Since this is NaNoWriMo time, I imagine most of the posts that happen on this blog in November will have to do with that pursuit. No surprise there; from my perusing of the forum posts, many of you are in the throes, and could use some encouragement. Of course, from that same perusing already mentioned, I’ve seen some posts that indicate not all of our members are in on the NaNo Kool-Aid. That’s also fine; if we all agreed, what a dull world we’d live in.
Well, after long thought and careful consideration, I’ve come up with advice I think will help folks regardless of their participation in NaNo. It’s short, to the point, and after the now twice-mentioned forum readings, I think it’s about as focused and helpful as it’s going to get.
Shut up and write.
That’s what we’re all about, right? Everybody has their own ideas on what writing will do for them, whether it be personal fulfillment, clearing the decks, keeping the demons at bay, a path to fame and fortune, whatever. I’ve heard a lot of justifications for writing, many of them sounding with the sweet clarion notes of horse puckey (I originally wrote “bullshit,” but I kinda like the sound of “horse puckey” better), and none of it matters. Pretty it up however you want, but at some level, you have to write. Everything else is after the fact.
That might be tough to accept, but you know what’s tougher to take? Most of us suck at writing. It’s true; we’re not very good at it. Sturgeon had it right: 90% of everything is crap. If you don’t suck at it, why are you here? Being a good writer is not a matter of publications, because in this day and age, you can find a market for just about anything. Getting paid for something means that somebody felt that what you wrote could help sell their product; it’s a step up from simply having something accepted, but just a step.
Presumably, you belong to this community to help yourself improve as a writer, network with other writers and be part of a larger tribe, share in an identity. Those are all good goals, but everything after improving yourself as a writer is secondary. If the community aspect has overtaken the writing, you’re doing something wrong. If you’re spending more time on the forums blasting someone over their grammar or what a waste of time practice X is than writing your own stories, you’re wasting your time. You are writers, and after all the cutesy quotes and post-modern irony and 32 flavors of sarcasm are forgotten, you are writers because you write. Nothing else entitles you to that label. Or sentences you to it, whichever it may be.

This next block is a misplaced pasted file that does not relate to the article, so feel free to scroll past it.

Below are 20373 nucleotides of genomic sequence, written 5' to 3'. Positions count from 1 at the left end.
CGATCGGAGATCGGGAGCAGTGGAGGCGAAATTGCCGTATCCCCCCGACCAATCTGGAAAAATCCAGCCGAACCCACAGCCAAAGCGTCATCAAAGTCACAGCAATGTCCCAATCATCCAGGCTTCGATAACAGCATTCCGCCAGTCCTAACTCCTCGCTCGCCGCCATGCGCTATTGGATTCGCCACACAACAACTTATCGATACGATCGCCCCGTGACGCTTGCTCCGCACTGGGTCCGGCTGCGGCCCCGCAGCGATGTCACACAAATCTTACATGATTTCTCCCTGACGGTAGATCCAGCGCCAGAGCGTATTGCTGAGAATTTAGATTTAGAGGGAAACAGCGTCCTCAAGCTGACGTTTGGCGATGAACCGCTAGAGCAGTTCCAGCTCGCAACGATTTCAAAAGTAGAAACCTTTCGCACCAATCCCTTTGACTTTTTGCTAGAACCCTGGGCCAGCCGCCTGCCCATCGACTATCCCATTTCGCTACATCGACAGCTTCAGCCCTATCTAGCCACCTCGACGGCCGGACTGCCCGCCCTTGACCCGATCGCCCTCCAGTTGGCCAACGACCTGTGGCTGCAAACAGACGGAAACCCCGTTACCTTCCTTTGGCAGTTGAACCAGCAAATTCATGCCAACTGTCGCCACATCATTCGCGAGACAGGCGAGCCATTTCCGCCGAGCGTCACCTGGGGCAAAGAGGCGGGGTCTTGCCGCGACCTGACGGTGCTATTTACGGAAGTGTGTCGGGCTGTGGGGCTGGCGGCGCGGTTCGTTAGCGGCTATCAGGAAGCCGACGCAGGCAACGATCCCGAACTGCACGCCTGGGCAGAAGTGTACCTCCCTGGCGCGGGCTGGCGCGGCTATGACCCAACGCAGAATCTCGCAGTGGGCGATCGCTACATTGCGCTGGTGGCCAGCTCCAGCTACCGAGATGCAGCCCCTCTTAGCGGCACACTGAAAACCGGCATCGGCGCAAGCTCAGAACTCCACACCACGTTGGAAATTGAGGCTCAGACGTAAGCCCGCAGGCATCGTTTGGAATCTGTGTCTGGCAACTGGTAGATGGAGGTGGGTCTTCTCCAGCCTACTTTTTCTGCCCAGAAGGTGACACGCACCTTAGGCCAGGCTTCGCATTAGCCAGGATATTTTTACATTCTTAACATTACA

Any time you can write and don’t, you deny what you are. Do that enough…well, problems will ensue. Social, economic, spiritual, you name it. Focus, for heaven’s sake. Be writers. Pour your heart onto the page, empty all your jumbled thoughts into pixels, however you do it.
Me, I write because I have to. I’ve given myself different reasons over the years, names and concepts that seemed right at the time, but in the end, all the justifications changed while the imperative remained. I can put it aside for a time, but the drive to do it always returns. Believe me, I wish it didn’t. I would like to be able to put it all down, to be able to put it aside and say, “Well, that didn’t work out. Time to try neurosurgery.” I think if that had ever really been an option, that time is long since past. I also think most of you are in the same boat, although you may not use the same terms.
I am a professional writer, but I don’t know that I’ll ever be a good one, in the sense that I consider “good.” Businesses pay me to write educational content, publications pay me to write reviews, Scribophile pays me to write blog entries like this…but in my heart, I’m a fiction writer, a hopeful novelist, and that’s a field I don’t know I can satisfactorily achieve in. I’ve written a novel, and am writing another, and that’s the only way I’ll ever know: by doing it. Doing the work, putting in the time.
That’s the only way you’ll ever know, too. Writing, revising, writing again. Finishing one story, starting another. Put in enough practice, spend enough time sifting words, and you’ll eventually figure it out. Whether the effort is worth it all to you, that’s a question nobody else can answer.
In the meantime…shut up and write.